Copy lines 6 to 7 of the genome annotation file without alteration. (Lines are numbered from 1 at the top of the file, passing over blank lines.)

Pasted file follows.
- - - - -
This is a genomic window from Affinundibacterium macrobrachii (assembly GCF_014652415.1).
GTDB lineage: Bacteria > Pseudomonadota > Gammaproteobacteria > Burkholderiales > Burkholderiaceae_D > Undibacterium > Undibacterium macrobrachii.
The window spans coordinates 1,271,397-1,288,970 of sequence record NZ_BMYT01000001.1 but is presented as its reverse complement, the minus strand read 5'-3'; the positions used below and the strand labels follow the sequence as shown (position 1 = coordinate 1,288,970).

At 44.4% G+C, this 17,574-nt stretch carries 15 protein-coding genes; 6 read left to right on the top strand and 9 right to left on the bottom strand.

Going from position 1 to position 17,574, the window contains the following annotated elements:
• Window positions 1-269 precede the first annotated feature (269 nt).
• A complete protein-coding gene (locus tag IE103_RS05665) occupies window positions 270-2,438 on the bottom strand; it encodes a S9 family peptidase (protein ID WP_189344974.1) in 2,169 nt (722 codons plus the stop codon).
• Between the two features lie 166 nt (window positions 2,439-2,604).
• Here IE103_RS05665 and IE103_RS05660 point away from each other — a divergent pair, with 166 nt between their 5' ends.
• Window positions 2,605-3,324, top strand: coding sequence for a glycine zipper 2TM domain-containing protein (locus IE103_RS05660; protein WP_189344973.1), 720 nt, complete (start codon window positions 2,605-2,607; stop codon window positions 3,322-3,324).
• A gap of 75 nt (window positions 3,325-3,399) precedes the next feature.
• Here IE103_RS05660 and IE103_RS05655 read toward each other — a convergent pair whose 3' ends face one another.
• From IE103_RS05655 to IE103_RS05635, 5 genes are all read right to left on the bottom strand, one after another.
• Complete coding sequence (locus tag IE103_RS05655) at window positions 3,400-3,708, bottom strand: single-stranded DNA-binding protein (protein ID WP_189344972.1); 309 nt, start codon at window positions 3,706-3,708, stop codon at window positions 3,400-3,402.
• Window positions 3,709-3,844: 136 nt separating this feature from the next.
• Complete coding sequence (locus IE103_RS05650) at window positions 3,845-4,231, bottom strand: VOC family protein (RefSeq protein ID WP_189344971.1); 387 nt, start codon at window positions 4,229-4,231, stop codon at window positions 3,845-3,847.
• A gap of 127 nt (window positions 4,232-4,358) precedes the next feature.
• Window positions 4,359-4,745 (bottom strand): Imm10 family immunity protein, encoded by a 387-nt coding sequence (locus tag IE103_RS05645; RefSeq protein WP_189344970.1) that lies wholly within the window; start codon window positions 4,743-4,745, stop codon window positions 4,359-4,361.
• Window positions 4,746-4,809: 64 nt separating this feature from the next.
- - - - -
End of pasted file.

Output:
• Window positions 1-269 precede the first annotated feature (269 nt).
• A complete protein-coding gene (locus tag IE103_RS05665) occupies window positions 270-2,438 on the bottom strand; it encodes a S9 family peptidase (protein ID WP_189344974.1) in 2,169 nt (722 codons plus the stop codon).